FW: [Numpy-discussion] typecodes in numarray

Todd Miller jmiller at stsci.edu
Sat Jan 25 11:16:05 CST 2003


Francesc Alted wrote:

>A Divendres 24 Gener 2003 21:15, Todd Miller va escriure:
>  
>
>>>My current thinking is something like:
>>>
>>>recarrDescr = {
>>>   "name"        : defineType(CharType, 16, ""),  # 16-character String
>>>   "TDCcount"    : defineType(UInt8, 1, 0),    # unsigned byte
>>>   "ADCcount"    : defineType(Int16, 1, 0),    # signed short integer
>>>   "grid_i"      : defineType(Int32, 1, 9),    # integer
>>>   "grid_j"      : defineType(Int32, 1, 9),    # integer
>>>   "pressure"    : defineType(Float32, 1, 1.),  # float 
>>>(single-precision) "temperature" : defineType(Float64, 32, arange(32)), 
>>># double[32] "idnumber"    : defineType(Int64, 1, 0),    # signed long
>>>long }
>>>      
>>>
Still think I'd prefer something seperable:

recarrStruct = (   (CharType, 16),
                            UInt8,
                            Int16,
                            Int32,
                            Int32,
                            Float32,
                            (Float64, 32),
                            Int64 )

recarrFields = ["name",
  "TDCcount",
  "ADCcount",
   "grid_i",
   "grid_j",
   "pressure",
   "temperature",
   "idnumber"]

I guess it might not be quite as good for large structs.

>>>where defineType is a class that accepts (type, shape, default)
>>>parameters. It can be extended safely in the future if more needs appear.
>>>      
>>>
>>You're way ahead of me here.  The only thing I don't like about this is
>>the additional relative complexity because of the addition of field
>>names and default values.   It would be nice to layer this more.
>>
>>    
>>
>
>Well, I think a map between field names and values is valuable from the
>user's point of view. It may help him to label the different information on
>the recarray. Moreover, if __getattr__ and __setattr__ methods (or
>__getitem__ and __setitem__) would get implemented on recarray (as they are
>in my recarray2 version, for example), the field name can become a very
>convenient manner to access a specific field by name (this introduce the
>limitation that field name must be a valid python identifier, but I think
>this is not a big restriction). By looking at the description dictionary,
>the user can have a quick idea of what he can find in every field (with no
>need of counting, which can be a big advantage specially for long records).
>
That's true and sounds nice.  I'm just thinking records with named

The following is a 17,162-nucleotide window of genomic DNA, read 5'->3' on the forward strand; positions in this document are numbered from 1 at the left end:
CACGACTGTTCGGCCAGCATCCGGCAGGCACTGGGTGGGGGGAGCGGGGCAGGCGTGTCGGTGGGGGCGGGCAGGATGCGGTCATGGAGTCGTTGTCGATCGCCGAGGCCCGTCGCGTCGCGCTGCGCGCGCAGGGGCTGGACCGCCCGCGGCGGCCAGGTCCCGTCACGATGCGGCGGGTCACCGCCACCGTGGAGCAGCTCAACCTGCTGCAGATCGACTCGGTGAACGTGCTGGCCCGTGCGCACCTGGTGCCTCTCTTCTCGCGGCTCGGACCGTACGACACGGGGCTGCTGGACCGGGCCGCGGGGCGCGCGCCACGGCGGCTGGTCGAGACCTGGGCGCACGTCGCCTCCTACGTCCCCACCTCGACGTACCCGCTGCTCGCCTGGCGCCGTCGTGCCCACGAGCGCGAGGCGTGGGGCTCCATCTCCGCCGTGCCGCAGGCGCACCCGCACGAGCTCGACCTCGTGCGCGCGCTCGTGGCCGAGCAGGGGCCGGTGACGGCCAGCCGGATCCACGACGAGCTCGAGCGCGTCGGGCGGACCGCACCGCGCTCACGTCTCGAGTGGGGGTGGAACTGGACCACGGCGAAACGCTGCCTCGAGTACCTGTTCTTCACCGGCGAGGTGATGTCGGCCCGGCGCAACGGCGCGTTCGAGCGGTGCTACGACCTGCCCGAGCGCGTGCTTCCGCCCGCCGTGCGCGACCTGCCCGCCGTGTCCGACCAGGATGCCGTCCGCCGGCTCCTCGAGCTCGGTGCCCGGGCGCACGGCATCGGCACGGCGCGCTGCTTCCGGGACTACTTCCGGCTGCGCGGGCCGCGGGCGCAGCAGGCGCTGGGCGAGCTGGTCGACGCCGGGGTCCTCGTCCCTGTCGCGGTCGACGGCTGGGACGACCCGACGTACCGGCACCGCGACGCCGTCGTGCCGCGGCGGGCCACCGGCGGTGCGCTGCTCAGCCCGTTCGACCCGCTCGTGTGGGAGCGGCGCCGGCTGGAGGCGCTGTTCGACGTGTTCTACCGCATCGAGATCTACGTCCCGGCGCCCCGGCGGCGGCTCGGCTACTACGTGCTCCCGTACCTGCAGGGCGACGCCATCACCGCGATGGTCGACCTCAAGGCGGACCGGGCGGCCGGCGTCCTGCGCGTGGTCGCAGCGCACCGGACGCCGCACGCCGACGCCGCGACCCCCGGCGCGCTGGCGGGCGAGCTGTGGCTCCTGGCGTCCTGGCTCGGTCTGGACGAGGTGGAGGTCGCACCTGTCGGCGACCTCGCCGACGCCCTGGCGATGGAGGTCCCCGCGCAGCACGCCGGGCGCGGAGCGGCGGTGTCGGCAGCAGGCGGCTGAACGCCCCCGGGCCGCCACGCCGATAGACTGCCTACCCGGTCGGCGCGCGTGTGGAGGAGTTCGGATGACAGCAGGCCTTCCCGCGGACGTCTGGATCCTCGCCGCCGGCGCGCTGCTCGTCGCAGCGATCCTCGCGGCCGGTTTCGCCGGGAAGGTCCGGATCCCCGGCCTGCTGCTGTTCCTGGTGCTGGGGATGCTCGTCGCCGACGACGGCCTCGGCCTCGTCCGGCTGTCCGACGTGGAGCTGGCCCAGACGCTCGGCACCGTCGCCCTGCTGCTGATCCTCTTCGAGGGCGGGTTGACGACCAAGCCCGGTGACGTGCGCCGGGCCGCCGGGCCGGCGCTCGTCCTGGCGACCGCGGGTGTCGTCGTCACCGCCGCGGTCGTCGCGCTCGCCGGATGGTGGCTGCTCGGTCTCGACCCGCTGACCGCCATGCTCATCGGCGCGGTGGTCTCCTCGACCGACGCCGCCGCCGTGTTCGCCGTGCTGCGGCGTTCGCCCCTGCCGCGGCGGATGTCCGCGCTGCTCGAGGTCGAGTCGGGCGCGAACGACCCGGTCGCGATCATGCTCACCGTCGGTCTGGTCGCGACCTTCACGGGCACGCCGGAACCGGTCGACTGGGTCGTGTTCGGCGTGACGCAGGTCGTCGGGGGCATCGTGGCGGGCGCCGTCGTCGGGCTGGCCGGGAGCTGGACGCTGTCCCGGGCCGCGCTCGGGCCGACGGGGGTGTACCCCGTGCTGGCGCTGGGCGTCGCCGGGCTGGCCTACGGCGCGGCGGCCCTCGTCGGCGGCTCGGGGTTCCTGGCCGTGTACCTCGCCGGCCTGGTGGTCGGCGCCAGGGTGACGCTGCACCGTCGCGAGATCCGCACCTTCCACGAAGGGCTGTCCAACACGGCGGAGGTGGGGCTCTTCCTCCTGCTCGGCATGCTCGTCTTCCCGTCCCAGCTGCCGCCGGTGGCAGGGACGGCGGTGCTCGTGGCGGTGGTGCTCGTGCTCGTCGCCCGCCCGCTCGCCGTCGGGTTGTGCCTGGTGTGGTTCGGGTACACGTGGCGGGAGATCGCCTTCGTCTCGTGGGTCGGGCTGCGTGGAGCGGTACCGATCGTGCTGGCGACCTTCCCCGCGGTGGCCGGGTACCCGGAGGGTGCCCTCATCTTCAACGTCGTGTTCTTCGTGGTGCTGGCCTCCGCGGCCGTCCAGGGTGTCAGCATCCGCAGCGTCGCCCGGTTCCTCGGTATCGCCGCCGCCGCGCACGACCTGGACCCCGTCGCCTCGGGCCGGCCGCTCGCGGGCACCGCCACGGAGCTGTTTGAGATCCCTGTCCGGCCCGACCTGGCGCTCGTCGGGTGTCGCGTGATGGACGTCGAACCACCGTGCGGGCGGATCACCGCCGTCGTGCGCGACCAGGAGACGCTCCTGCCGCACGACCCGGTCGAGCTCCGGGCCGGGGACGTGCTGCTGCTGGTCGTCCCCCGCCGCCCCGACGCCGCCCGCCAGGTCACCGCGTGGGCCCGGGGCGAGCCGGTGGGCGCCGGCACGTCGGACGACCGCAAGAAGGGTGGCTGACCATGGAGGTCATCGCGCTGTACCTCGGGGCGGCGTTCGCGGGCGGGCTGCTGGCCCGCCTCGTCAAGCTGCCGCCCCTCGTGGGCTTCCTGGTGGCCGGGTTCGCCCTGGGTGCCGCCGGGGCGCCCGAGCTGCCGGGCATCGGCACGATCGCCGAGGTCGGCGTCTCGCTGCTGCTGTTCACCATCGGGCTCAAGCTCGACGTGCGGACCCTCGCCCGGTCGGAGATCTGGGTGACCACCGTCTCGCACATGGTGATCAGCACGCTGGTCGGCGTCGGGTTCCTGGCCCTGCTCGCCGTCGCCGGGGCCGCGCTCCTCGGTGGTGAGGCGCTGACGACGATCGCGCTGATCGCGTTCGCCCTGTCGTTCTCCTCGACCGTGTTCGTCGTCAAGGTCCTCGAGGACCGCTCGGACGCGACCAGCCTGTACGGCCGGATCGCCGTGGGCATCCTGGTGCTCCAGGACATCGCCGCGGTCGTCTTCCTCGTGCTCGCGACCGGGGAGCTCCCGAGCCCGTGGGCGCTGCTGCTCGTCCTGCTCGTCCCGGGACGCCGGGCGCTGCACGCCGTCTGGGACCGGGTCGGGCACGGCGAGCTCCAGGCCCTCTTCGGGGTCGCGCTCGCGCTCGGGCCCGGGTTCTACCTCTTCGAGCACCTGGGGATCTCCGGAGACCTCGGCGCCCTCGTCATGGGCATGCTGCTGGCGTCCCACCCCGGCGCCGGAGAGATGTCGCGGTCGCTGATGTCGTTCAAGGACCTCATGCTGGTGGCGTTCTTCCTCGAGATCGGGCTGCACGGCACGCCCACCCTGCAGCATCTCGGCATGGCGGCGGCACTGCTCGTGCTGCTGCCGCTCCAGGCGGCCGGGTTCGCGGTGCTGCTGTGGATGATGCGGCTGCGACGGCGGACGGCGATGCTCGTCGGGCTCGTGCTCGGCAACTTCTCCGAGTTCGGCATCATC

fields should be derived
from records with positional fields.  If the functionality is layered, 
 you can use as much
complexity as you need.

It's a good sign that both you and I thought of an identical tuple 
format; it's the obvious
minimal one.

>
>With regard to default values, you can make this parameter (even the shape)
>a keyword parameter in order to make it optional. 
>
OK.  That's a good point.

>  
>
>>One more thing I don't understand looking at this:  a dictionary is 
>>unordered.
>>    
>>
>
>Yeah, but this can be regarded as an advantage rather than a drawback in the
>sense that you can choose the order you (the developer) prefer. For example,
>I was using first a alphanumerical order to arrange the data fields, but
>now, I'm considering that a arrangement that optimizes the alignment of the
>fields could be far better. As for one, say that you have a (Int8, Int32,
>Float64) record; in principle it could be easy to create a routine that
>arranges this record in the form (Float64,Int32, Int8) that optimizes the
>different field access (it may be even possible to introduce automatic
>padding later on if recarrays would support them in the future).
>
>Maybe you are getting confused 
>
Yes and no. :)

>in thinking that recarrDescr will create the
>recarray. Not at all, this a *metadata* definition that can be passed to the
>actual recarray funtion for recarray creation. 
>
Just like the type repetition tuple except also including field names 
and default values.   I don't think you lost me.  For what we do,  the 
exact physical layout of the "struct" is important, so order matters.  I 
see order as part of the
meta-data,  but I don't usually deal with meta-entities so maybe I've 
got that part wrong.  :)

>Its function would be
>similar to the formats parameter (with typical values like "3a,4i,3w") in
>recarray.array, but with more verbosity and all the reported advantages.
>
>  
>
>>>instead of
>>>
>>>((Int16, 3),
>>>(Int32, 4),
>>>(Float64, 20),
>>>)
>>>      
>>>
>>This is pretty much exactly what I was thinking.  It is straightforward
>>to imagine and difficult to forget.
>>
>>    
>>
>>>the former being more handy in lots of situations.
>>>      
>>>
>>Would you please name some of these so we can explore handling them both
>>ways?
>>
>>    
>>
>
>Well, I'm afraid that the best advantage would be when dealing with
>recarrays in C extension modules. In this kind of situation it would be far
>better to deal with a "3a4i3w" array than a tuple of python objects. But
>maybe I'm wrong and the latter is not so-complicated to manage; however, I
>used to work a lot with records (even before meeting recarray) and I was
>quite comfortable with formats in string mode.
>
I was thinking that if the above was an issue,  we could write an API 
function(s) to "compile" the type-repetition tuple into arrays of ints 
which describe the type of each field and corresponding repetition factor.

>
>Or perhaps it would be enough to provide a method for converting from the
>standard metadata layout (dictionary or tuple or whatever), to a string
>format. This should be not very difficult.
>  
>
Almost exactly what I suggested above.

See you Monday,
Todd






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